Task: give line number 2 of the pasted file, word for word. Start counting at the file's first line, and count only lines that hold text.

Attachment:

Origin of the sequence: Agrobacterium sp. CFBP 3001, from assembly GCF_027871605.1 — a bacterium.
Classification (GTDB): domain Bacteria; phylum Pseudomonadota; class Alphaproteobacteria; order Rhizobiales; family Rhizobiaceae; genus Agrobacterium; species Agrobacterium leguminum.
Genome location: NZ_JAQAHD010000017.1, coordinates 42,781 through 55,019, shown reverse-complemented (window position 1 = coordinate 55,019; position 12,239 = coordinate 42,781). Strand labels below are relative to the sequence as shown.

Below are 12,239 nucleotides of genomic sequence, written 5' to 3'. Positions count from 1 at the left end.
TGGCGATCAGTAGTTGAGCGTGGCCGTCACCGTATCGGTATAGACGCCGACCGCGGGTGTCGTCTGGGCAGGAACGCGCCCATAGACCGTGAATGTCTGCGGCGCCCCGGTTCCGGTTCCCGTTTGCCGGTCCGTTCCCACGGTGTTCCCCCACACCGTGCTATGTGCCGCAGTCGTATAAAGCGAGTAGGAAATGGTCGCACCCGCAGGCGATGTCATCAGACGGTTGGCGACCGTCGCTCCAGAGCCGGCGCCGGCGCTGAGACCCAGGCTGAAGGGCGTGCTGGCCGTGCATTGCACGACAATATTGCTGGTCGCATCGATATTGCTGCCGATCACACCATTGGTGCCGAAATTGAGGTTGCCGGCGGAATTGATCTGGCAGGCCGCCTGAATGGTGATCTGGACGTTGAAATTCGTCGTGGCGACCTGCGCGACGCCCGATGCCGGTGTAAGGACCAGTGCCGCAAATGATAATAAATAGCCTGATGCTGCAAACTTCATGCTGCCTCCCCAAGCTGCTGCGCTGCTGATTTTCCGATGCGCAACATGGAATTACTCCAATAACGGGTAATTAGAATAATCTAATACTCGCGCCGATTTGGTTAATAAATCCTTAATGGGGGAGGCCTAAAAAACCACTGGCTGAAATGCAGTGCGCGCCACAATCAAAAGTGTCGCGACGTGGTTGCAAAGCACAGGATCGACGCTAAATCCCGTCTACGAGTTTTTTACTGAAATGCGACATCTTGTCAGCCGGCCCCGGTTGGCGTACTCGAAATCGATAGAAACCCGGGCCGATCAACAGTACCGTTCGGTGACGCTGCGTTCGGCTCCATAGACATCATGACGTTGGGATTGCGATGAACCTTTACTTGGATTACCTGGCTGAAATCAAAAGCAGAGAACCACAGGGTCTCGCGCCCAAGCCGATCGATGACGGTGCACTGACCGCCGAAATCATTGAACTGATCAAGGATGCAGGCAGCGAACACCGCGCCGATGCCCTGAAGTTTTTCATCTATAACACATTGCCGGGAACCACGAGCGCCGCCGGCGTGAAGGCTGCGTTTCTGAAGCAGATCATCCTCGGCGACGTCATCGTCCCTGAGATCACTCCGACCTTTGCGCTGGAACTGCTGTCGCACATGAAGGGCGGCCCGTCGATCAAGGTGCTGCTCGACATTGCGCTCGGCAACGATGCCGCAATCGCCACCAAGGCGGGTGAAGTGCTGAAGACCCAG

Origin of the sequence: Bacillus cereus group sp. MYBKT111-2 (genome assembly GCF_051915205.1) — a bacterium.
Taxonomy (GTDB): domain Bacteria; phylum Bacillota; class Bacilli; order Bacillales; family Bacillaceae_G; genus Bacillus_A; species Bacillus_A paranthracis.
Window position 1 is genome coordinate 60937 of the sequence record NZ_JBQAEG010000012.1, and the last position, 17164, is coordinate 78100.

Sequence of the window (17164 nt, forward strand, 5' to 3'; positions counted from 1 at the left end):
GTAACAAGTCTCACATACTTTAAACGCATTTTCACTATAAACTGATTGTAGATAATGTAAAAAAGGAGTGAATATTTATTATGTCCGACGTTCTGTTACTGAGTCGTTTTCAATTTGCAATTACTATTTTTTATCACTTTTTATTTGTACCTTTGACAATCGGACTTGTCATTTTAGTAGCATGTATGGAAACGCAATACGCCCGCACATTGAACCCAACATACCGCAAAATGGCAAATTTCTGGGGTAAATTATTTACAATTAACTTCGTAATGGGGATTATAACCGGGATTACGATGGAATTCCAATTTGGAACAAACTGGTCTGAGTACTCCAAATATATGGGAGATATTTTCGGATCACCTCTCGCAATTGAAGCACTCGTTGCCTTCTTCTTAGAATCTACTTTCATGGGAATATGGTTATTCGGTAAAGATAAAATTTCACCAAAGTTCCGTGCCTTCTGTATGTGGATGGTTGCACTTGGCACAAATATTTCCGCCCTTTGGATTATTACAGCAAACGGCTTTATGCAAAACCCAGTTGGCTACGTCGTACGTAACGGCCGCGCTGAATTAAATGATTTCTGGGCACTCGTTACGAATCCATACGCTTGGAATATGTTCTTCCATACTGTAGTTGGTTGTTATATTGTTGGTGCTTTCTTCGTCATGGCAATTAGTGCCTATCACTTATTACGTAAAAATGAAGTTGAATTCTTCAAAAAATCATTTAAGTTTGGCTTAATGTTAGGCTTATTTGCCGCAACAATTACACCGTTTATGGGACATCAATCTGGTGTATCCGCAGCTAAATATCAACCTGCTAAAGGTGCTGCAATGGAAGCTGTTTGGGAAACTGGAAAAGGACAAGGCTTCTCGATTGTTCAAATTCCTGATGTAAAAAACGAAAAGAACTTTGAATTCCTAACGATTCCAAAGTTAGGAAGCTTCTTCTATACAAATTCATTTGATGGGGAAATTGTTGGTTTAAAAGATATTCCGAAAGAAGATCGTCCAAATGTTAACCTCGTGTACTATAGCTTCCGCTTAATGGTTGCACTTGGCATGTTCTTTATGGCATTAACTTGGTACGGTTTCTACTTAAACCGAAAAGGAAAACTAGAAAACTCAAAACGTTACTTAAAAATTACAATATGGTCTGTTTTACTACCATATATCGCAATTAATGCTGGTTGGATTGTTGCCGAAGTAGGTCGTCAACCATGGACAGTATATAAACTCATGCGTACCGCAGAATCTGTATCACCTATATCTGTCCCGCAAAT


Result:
Classification (GTDB): domain Bacteria; phylum Pseudomonadota; class Alphaproteobacteria; order Rhizobiales; family Rhizobiaceae; genus Agrobacterium; species Agrobacterium leguminum.